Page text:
Friday Devotion with Joyce Dantzler
We do not get to choose our life story. If we could, wouldn’t we all choose the one where life is easy, and each day is sunshine and beautiful roses? Wouldn’t we wish happy endings for ourselves and everyone we love? We can, however, choose God and choose to walk bravely wherever He leads.
The reality is that life is hard for everyone. No one gets to choose the easy life. Life can be difficult for you, for me, and for the couple up the street. The man that delivered your Amazon Prime box may be struggling to make ends meet. Illness, job loss, family hurts, and soul wounds visit all of us, and some leave scars. But we can still choose God and trust Him in our story.
Our story in Him, is one of “letting go.” We let go that we are heroes in our story as we realize instead that He is the hero who came to guide us as we go through trials, devastations, and heartaches. We may not have chosen our circumstances, but we know our God urges us onward to persevere and aspire to do good.
We offer up our lives to God knowing that in time all will be redeemed and restored. We can trust that if we could see what He sees, we would say “Yes Lord, this is the story I would have chosen for myself.”
Prayer: Dear Heavenly Father, I look at my life and think that I could have done so many things differently. I just don’t see what You see. I know that nothing is hidden from your sight and so I trust You with my life. Amen
Tuesday Announcements with Pastor Will
Monday Devotion with Kim Wu
This advice was shared by Tim Keller in a reflection on Psalm 42. In this psalm of lament, the psalmist declares, “My tears have been my food day and night.” His grief and suffering have overwhelmed him. Yet in the midst of this trial, he talks to himself, saying, “Why are you downcast, O my soul? Why so disturbed within me? Put your hope in God, for I will yet praise him, my Savior and my God.”
If we focus on listening to ourselves, we can become worried and anxious, and our minds will be filled with fearful what-ifs.
“Anxiety in a man’s heart weighs it down, but a good word cheers him up.” (Proverbs 12:25) The advice here is not to merely give ourselves a pep talk, or even to deny our feelings. In fact, at the beginning of this Psalm, the psalmist himself pours out his soul to God, sharing all his emotions and grief.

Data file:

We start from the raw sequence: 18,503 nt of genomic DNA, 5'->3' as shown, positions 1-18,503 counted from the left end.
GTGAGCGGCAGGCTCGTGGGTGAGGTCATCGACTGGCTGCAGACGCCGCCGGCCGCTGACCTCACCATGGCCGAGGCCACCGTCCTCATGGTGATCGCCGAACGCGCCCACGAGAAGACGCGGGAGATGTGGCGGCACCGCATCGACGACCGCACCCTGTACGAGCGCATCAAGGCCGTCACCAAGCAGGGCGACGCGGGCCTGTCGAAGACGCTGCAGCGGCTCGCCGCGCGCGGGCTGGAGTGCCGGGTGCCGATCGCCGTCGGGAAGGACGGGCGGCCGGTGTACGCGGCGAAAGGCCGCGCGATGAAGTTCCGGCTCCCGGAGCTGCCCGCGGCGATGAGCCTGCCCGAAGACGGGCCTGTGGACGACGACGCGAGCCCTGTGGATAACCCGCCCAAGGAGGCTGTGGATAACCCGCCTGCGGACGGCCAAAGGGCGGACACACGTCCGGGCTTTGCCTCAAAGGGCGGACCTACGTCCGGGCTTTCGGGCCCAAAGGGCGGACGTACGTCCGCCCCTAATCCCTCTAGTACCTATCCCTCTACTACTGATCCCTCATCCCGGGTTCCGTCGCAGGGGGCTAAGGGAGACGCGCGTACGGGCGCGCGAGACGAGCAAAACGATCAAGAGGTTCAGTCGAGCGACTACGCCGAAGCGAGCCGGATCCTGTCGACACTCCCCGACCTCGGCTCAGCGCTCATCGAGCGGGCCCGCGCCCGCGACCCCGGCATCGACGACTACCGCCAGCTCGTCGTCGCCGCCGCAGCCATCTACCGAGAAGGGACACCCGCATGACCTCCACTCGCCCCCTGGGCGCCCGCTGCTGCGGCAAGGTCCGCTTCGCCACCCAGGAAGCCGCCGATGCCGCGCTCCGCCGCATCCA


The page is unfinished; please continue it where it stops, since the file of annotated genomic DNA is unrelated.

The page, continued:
In talking to himself, the psalmist is resisting the impulse to allow his emotions to dictate his state of mind, and challenging himself to focus on what he knows about God – who He is, what He has done, and what He has promised. Tim Keller refers to this as “not merely listening to his troubled heart but addressing it, taking his soul in hand, saying, ‘Remember this, O soul!’” Through this inner dialogue, we fill our minds with truth, “using thought and memory to set our heart on fire.”
But how we remember things matters. Jay Wolf, co-author of the book “Suffering Strong”, says that what happens to us in our lives matters much less than how we remember it. What we pay attention to can dictate the tenor of our memories, so we should be intentional about it.
As you look back over your past, what are you focusing on? Are you focusing on the gap between your expectations for your life and the reality of your current existence? Or are you focusing on how God met you in the middle of it all, helping you find Him more intimately than you might otherwise have ever encountered him? Are you seeing the way God has used your circumstances for transformation and to equip you to minister to others?
We remember not only our past and the presence of God in it, but we remember the hope to which we have been called. God is on His throne, and we have the hope and the glory of His saving grace. God is in all of this with us, redeeming it and transforming it for his good purposes.
Lord, help us to be intentional in speaking truth to ourselves, and drowning out the inner voice of panic and unnecessary fear. Let us not forget your benefits (pray through Psalm 103), and put our hope in you, through the power of the Holy Spirit within us. Amen.